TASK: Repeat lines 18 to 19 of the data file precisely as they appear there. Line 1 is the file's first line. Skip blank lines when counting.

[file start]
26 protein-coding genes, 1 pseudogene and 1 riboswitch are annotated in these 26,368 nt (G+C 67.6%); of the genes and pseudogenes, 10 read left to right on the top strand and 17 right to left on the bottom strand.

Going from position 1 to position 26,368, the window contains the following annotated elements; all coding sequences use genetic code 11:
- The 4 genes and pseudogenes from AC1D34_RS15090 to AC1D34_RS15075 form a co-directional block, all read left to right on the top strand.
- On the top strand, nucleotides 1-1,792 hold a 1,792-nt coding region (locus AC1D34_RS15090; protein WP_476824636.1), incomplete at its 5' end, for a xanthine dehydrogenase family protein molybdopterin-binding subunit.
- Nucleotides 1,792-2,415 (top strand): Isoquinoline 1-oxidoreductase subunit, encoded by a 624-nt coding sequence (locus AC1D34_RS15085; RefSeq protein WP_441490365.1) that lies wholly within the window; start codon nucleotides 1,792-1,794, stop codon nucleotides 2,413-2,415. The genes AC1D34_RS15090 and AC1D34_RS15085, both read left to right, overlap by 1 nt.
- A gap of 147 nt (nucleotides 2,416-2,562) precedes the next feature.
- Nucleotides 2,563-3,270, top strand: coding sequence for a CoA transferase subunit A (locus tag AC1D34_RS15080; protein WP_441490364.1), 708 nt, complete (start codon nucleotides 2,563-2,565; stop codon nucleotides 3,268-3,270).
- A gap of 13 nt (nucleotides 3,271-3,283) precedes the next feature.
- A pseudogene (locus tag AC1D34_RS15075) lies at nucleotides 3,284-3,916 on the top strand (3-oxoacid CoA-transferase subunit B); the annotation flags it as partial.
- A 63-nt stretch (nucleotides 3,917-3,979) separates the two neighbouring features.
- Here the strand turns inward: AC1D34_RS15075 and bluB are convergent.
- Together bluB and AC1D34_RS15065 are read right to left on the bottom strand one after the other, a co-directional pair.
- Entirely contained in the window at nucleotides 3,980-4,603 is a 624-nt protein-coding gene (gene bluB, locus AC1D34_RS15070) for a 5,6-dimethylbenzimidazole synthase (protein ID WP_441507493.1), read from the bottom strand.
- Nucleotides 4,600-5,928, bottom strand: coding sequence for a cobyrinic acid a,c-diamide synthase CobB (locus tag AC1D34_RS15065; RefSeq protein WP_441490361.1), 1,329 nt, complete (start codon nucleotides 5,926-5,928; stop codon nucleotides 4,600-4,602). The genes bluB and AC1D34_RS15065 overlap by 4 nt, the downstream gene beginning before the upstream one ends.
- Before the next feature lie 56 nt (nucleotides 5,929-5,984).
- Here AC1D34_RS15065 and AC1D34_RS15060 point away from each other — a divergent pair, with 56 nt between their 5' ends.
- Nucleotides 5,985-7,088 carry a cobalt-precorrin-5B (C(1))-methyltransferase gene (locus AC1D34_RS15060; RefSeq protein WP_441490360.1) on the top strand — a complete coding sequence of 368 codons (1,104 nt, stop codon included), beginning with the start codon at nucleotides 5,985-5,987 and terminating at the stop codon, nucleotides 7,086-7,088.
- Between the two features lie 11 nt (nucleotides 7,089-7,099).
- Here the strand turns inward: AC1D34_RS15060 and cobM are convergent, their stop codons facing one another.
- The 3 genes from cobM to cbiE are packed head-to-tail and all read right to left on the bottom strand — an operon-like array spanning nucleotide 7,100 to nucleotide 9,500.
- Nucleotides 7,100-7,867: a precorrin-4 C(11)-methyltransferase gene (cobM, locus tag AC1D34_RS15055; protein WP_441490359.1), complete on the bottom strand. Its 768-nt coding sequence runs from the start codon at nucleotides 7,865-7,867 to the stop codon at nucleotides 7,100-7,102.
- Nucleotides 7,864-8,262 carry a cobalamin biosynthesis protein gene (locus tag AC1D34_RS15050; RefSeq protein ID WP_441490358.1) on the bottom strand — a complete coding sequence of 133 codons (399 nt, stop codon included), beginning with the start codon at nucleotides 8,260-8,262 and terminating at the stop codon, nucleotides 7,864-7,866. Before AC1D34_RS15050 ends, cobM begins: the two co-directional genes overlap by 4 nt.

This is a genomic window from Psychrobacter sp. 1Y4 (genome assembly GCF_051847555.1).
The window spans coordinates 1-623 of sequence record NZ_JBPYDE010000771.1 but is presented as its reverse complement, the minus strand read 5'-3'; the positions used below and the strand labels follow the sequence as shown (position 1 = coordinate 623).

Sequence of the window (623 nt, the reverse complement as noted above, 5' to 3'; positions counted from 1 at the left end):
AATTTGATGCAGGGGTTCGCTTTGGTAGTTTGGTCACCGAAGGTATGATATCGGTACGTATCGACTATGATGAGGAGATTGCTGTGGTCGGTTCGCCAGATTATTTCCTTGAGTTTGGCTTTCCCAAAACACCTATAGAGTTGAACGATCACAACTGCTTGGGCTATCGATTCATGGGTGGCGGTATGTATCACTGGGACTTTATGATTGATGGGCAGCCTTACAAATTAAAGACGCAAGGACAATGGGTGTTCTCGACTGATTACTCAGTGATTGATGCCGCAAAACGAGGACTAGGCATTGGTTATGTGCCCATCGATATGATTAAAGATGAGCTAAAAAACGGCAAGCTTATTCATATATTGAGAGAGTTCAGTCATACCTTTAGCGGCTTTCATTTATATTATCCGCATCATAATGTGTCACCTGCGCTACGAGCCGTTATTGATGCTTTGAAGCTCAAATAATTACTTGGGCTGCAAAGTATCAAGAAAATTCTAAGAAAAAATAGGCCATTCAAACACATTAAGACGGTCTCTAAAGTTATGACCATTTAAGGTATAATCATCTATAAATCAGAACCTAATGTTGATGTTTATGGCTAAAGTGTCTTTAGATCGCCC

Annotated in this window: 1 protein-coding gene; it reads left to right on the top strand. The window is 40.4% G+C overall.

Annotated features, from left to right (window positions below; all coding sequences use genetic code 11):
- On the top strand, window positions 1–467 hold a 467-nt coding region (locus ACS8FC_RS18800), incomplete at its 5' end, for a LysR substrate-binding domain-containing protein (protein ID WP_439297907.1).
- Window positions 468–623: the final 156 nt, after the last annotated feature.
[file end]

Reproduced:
- Between the two features lie 11 nt (nucleotides 7,089-7,099).
- Here the strand turns inward: AC1D34_RS15060 and cobM are convergent, their stop codons facing one another.